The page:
It’s hard to separate the man from his music. His playing was a mirror of his personality—warm and open. Nat’s chords provided a solid base from which anyone could feel free to go anywhere and still have a way back.
Nat was one of my earliest and strongest musical influences. While a student at Harvard in 1949, I would cut classes and go to the Mardi Gras club in Boston, where Nat rehearsed. I listened carefully to his writing and the jazz playing of Charlie Mariano. After Nat left Boston to go on the road, I formed my first band in 1952 using some of his guys. My musical career would not have gone in the direction that it did without my relationship with Nat and the players in his early Boston band.
I miss my friend, Nat Pierce. He won’t be calling me anymore at 4 a.m. and start our conversation with ’Eddie, my man.’ I won’t hear that wonderful piano again, the simple lines when he imitated his mentor/idol Count Basie, or when he played like himself, the wonderfully innovative pianist, Nat Pierce. There won’t be any more swinging big band arrangements for Woody [Herman], Basie and others. We won’t be hanging out anymore, drinking and talking the night through. And we won’t hug again. I’m sure he said when it was time to go, “This is really deep, really deep, Eddie.” I miss my old friend Nat Pierce.
Some eyebrows were raised at NEJA’s fall conference in Hartford when the Hartford Jazz Society nominated Gigi Gryce for the New England Jazz Hall of Fame. Gryce was from Florida and lived most of his adult life in New York. However, NEJA’s criteria for eligibility into its Hall of Fame includes those who spent a significant part of their lives in New England, and the case for Gryce’s inclusion was more than amply made in Rat Race Blues, the Musical Life of Gigi Gryce by Noal Cohen and Michael Fitzgerald. The chapter titled “Education: Hartford and Boston,” zeroes in on the significance of Gryce’s years (1946-1952) in New England.
After completing a stint with the Navy, Gryce joined his sister Harriet and her husband in Hartford in 1946 and continued to spend time there even after enrolling in Boston Conservatory in 1947 on the G.I. Bill. His musical soul mates in Hartford included pianists Emery Smith and Norman Macklin, bassist Clifford Gunn and, especially trumpeter and educator Clyde Board. To quote a passage from Rat Race Blues:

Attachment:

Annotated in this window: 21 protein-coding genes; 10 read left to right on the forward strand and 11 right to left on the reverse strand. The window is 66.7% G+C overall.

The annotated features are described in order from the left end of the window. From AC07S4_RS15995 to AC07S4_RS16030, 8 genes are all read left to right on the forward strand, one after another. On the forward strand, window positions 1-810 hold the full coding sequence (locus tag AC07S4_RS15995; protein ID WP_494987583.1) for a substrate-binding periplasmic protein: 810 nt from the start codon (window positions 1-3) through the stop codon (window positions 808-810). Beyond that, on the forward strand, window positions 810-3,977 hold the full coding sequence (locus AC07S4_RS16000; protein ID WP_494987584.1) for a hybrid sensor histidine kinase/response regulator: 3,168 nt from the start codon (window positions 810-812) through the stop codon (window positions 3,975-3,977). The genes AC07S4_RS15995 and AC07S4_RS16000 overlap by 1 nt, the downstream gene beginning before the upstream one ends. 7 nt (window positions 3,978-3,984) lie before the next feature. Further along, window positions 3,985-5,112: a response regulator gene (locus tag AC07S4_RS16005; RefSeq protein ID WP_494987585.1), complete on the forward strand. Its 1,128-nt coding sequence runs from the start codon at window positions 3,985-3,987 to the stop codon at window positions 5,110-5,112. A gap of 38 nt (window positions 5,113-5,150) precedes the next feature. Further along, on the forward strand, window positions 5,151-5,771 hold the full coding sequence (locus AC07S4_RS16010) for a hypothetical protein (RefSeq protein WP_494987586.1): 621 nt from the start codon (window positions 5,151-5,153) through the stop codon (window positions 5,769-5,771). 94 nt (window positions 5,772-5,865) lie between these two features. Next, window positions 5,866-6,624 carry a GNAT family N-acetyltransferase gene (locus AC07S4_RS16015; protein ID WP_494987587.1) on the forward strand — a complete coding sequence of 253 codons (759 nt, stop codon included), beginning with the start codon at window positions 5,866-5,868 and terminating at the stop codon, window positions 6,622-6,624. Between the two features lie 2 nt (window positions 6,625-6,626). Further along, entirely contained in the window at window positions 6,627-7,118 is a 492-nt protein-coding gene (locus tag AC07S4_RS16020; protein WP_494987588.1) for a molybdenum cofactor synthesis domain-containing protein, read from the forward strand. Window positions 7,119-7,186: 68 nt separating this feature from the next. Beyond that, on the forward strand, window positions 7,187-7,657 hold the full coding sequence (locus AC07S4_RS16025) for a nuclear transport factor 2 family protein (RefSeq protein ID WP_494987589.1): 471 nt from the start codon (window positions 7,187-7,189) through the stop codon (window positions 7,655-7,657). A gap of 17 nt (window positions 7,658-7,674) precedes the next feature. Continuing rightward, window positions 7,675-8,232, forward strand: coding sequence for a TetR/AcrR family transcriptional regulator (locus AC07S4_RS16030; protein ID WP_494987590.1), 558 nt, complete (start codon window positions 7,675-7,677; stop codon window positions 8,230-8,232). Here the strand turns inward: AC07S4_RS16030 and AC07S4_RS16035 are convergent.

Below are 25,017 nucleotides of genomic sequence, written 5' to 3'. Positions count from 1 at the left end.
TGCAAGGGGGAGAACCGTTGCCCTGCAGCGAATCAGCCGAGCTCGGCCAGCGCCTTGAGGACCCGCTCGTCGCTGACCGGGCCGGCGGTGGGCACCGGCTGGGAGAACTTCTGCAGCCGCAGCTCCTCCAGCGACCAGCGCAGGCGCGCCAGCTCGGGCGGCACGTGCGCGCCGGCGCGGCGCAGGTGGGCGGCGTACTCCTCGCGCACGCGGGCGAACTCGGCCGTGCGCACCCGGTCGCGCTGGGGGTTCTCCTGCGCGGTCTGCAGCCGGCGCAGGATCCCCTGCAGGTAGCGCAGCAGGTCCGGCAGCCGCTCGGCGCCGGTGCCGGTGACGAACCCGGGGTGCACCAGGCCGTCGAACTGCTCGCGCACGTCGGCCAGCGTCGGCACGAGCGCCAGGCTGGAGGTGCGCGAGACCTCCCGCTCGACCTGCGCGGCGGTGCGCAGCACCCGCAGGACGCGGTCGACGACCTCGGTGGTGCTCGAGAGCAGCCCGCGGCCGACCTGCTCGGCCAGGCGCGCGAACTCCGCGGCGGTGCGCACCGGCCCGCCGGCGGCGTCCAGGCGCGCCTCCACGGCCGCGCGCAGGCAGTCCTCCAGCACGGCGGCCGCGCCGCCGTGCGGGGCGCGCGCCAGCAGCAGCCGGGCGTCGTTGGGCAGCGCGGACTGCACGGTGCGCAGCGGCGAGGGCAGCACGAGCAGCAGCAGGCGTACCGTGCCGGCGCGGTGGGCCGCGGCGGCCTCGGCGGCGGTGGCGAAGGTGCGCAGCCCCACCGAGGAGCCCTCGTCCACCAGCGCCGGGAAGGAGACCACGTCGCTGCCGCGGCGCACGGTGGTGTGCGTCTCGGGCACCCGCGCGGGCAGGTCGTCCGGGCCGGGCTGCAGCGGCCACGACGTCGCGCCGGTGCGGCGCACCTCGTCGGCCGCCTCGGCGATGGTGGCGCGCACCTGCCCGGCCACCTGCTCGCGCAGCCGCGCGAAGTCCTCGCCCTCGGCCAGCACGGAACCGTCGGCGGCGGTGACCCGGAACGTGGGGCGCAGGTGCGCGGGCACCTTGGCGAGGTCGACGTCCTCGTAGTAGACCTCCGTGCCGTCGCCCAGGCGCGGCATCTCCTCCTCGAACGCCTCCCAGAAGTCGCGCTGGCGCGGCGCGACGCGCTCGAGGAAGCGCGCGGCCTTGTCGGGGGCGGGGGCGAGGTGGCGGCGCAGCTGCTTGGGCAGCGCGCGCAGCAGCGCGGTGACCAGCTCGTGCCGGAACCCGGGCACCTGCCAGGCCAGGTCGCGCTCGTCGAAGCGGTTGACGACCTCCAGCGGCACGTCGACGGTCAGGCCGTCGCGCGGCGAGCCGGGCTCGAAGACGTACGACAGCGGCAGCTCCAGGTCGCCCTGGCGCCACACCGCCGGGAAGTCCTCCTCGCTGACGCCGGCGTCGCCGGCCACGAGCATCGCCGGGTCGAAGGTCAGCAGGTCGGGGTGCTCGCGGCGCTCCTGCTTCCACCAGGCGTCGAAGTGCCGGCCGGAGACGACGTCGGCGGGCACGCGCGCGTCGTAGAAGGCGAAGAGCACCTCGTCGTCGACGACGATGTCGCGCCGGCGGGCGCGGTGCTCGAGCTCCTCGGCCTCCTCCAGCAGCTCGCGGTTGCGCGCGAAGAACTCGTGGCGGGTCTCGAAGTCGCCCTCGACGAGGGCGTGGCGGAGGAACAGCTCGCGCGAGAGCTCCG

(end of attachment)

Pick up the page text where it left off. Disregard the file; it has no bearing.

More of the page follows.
According to Macklin and Smith, Board was very involved in music education in an informal manner. Gryce’s interest in teaching and developing young people would eventually result in a long career in the New York City public school system. The first seeds of his inclinations in this area may have been sown in Hartford through his relationship with Board.
In Boston, Gryce became a member of Musicians Local 535, which represented the area’s African-American musicians and a few white jazz players, too. He played second alto with Jimmie Martin and the Boston Beboppers, a remarkable rehearsal band at the union hall that included Jaki Byard, Hampton Reese, Sam Rivers, Joe Gordon, Lennie Johnson and Andy McGhee. Gryce also worked in Tasker Crosson’s society band and played with and arranged for Sabby Lewis, who led Boston’s busiest swing band.
During this period, Gryce’s talents were discovered by visiting jazz artists such as Stan Getz and Horace Silver, and Gryce became part of the Boston-New York jazz pipeline that dated back to alto saxophonists Howard Johnson and Johnny Hodges of a generation earlier. He was also part of key support systems that helped build the foundation for the music scene in Boston and throughout America in the 1940s and 1950s—the church, the public schools, the musicians union, the US military and the G.I. Bill.
Ruby Braff was already playing in Boston clubs as a underaged teenager in the early 1940s, and by the end of that decade was working regularly with established stars including Pee Wee Russell and Edmond Hall. His mainstream style with modern influences won Braff many fans, and in the early 1960s he began a long association with George Wein and the Newport All-Stars, touring the world. In later years, he worked extensively with Scott Hamilton and Howard Alden, and recorded numerous albums for Concord Jazz and Arbors Records.
On April 9, 2002, an ailing Ruby Braff—cornet in hand and walking cane by his side—delivered one of the most remarkable performances of his 60-year career when he helped the New England Jazz Alliance pay tribute to NEJA Hall of Fame inductee Bobby Hackett at Boston’s Tremont Theater.
Both the audience and the musicians with him on stage went away feeling they had experienced something special, historically as well as musically. In two remarkably spontaneous sets, Braff, sitting upright in a stiffed-back high office chair, set the tone for each of his renditions from the great American songbook with humorous stories and anecdotes pertaining to the songwriters, Louis Armstrong, Bobby Hackett and other great musicians he had known, and the pretentiousness often found in the music business. Braff truly enjoyed every aspect of the evening and asked NEJA to arrange a return engagement, which he planned to record.
Unfortunately for jazz fans everywhere, the 2002 concert proved to be Braff’s last public performance in America. Against doctors advice, he did a British tour that summer. John Fordham wrote in The Guardian: “He looked as if he couldn’t make it from one gig to the next. But the moment he lifted his cornet to his lips, all thoughts of frailty and mortality evaporated.”
At the Tremont Theater, Braff scolded Gershwin, Porter and Kern. “They die and they forget about you. I’ve helped keep their tunes alive, and you’d think they’d thank me once in a while. But they never call me.” Perhaps they have, Ruby.